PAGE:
Mexican marijuana traffickers are poisoning California forests with a banned pesticide, officials say
California law enforcement has learned that Mexican drug traffickers are using a dangerous pesticide banned in the United States to grow marijuana in remote areas of California's Sierra Nevada mountains, and are going after their operations.
The pesticide, carbofuran, is toxic to wildlife and humans and can cause permanent reproductive damage. Law enforcement took reporters on a tour of one of the illegal grow sites on Tuesday, where a bottle of carbofuran could be seen.
"These are federal lands, and they are being systematically destroyed through clear-cutting, stream diversion, chemicals and pesticides," said U.S. Attorney McGregor Scott at a news conference, where he was joined by federal, state and local officials who were part of the investigation. "It's a vitally important issue."
The illegal grow site consisted of an estimated 6,000 marijuana plants embedded into a rugged stretch of the Sierra National Forest in Madera County, near Dutch Oven Creek.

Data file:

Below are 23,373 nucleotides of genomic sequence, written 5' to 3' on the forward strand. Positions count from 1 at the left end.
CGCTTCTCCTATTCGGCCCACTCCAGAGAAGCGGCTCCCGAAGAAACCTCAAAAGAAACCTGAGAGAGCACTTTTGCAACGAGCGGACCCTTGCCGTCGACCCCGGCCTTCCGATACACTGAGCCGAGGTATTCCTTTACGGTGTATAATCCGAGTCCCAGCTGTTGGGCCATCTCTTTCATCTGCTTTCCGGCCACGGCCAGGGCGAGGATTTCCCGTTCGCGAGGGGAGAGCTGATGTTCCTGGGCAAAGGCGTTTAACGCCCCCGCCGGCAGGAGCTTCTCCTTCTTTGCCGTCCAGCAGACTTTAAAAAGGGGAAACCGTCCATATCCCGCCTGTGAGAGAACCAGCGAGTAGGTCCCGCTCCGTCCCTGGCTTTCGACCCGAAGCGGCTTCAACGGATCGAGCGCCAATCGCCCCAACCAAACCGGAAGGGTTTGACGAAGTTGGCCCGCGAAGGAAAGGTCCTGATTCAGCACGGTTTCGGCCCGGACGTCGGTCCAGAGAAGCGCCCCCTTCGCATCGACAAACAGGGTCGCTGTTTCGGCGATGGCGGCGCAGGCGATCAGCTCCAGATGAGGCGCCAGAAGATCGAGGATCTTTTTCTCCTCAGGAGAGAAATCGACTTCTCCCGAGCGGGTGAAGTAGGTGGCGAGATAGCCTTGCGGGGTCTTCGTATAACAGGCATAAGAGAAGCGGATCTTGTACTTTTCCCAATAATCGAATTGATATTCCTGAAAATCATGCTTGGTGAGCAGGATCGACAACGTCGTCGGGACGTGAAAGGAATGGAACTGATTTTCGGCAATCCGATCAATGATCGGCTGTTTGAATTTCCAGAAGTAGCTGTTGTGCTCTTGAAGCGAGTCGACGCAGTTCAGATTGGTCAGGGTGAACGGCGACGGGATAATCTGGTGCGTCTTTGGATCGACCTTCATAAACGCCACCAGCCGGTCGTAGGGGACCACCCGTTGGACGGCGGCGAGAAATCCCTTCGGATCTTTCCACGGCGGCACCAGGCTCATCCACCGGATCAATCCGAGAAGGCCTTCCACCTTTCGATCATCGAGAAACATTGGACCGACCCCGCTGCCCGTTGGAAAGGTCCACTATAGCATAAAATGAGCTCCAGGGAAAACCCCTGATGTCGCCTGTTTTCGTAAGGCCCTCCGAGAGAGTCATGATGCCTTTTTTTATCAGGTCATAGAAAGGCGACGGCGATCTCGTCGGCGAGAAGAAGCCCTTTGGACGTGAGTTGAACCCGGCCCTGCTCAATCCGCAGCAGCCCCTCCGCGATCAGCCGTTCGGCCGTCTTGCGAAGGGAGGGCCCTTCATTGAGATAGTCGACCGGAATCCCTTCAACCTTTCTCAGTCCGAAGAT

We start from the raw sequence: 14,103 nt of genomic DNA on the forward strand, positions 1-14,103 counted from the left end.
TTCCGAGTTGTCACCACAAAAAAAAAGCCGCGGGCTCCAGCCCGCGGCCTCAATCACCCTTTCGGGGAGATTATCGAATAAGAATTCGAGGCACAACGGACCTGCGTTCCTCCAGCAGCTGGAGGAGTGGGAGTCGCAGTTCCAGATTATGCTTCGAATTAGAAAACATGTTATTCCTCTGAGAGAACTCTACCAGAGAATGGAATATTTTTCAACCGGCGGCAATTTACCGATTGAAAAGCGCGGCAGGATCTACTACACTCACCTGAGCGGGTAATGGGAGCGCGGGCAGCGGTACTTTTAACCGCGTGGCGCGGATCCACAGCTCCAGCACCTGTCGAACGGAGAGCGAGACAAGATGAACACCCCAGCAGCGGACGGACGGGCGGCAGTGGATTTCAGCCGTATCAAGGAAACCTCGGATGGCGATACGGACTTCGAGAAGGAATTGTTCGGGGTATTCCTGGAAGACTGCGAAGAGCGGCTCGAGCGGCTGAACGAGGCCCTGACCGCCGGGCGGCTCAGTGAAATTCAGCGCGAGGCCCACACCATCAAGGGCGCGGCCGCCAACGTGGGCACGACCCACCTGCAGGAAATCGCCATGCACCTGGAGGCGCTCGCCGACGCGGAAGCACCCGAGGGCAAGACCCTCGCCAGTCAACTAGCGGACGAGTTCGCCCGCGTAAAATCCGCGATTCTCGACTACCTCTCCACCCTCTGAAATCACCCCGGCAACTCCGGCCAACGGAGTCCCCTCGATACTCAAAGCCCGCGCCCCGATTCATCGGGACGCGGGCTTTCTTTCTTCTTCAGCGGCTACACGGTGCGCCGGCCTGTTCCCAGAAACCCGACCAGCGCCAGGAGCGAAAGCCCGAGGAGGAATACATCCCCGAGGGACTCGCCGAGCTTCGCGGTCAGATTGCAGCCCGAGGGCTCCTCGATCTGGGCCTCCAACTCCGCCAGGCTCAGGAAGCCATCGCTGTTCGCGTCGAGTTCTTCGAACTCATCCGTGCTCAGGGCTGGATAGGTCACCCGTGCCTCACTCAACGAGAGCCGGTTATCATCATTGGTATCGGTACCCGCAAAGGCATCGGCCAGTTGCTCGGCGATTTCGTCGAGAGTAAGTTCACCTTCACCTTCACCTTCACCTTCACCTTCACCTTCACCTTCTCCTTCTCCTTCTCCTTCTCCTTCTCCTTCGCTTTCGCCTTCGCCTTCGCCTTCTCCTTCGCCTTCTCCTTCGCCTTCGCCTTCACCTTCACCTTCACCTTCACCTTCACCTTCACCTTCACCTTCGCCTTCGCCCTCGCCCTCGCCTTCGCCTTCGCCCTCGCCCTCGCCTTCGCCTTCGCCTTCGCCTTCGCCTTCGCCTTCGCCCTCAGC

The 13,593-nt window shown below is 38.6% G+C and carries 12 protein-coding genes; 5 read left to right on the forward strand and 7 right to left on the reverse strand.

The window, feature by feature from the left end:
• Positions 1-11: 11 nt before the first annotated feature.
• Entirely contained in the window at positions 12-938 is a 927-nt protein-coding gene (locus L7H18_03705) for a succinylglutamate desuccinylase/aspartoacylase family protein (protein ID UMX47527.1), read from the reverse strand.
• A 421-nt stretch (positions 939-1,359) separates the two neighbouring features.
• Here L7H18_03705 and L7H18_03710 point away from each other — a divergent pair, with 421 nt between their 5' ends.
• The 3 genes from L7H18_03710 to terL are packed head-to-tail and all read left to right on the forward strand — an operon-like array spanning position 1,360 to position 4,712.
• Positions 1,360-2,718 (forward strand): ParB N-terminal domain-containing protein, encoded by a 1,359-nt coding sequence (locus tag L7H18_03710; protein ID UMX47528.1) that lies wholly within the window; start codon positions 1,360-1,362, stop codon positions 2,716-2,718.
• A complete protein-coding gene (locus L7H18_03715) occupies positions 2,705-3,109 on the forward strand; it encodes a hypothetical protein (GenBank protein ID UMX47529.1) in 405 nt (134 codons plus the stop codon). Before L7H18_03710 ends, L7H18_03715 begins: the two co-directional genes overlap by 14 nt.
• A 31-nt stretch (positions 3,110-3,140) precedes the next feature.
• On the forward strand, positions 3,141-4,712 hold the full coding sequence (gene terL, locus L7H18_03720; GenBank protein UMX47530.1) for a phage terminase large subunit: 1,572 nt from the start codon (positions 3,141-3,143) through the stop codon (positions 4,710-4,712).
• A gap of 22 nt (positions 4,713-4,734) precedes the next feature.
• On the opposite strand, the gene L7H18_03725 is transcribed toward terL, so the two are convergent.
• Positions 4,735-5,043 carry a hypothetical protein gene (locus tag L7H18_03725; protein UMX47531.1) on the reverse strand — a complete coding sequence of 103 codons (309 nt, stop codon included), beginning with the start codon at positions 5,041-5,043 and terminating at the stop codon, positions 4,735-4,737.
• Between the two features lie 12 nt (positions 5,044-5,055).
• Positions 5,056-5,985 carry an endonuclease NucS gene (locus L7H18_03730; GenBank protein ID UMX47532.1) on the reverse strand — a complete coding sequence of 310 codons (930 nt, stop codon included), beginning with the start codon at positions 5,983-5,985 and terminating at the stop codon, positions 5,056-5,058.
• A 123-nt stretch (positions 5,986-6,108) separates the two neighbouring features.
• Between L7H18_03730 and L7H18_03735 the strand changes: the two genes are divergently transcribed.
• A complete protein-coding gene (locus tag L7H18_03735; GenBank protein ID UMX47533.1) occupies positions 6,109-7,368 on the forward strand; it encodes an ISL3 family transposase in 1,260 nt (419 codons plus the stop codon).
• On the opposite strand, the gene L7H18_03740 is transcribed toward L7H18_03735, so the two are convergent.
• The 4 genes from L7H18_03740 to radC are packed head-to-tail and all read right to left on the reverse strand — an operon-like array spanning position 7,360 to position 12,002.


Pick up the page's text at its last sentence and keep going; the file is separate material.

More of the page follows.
U.S. Forest Service agents raided the site on Monday. At least one man fled, but two suspected drug traffickers, Lester Eduardo Cardenas Flores and Luis Reyes Madrigal, both of Michoacan, Mexico, were apprehended, authorities said. They were formally charged Tuesday in federal court in Fresno with conspiracy to manufacture and distribute large quantities of marijuana.
The Dutch Oven Creek site was intact just as the growers had left it—cannabis plants growing amid a forest that had been cleared. The camp included a bed frame, sleeping bags, stockpiles of fertilizers and hazardous chemicals, and a mostly full bottle of tequila on a wood round serving as a table.
Experts say carbofuran is so hazardous that a teaspoon will kill a full-grown bear. Partly because of illegal grow sites, traces of carbofuran's deadly chemical composition have been detected in streams and rivers, and found in animals—living and dead—including threatened species such as the Pacific fisher.
"It's a web of death that happens," said Mourad Gabriel, co-director of the Integral Ecology Research Center, a natural-resource nonprofit that has spearheaded the effort to track the environmental impacts of trespass grow sites, and also leads the charge to clean them up.
Grow sites also divert water from streams. The Dutch Oven Creek site, with its 6,000 plants, was poaching a minimum of 5.4 million gallons of water a year.
"Water is the most important issue in California, and the amount being used to grow an illegal product in the national forest is mind-boggling," said Scott. "If we could divert that water use to legitimate uses, it would go a long way to helping us to solve that problem."
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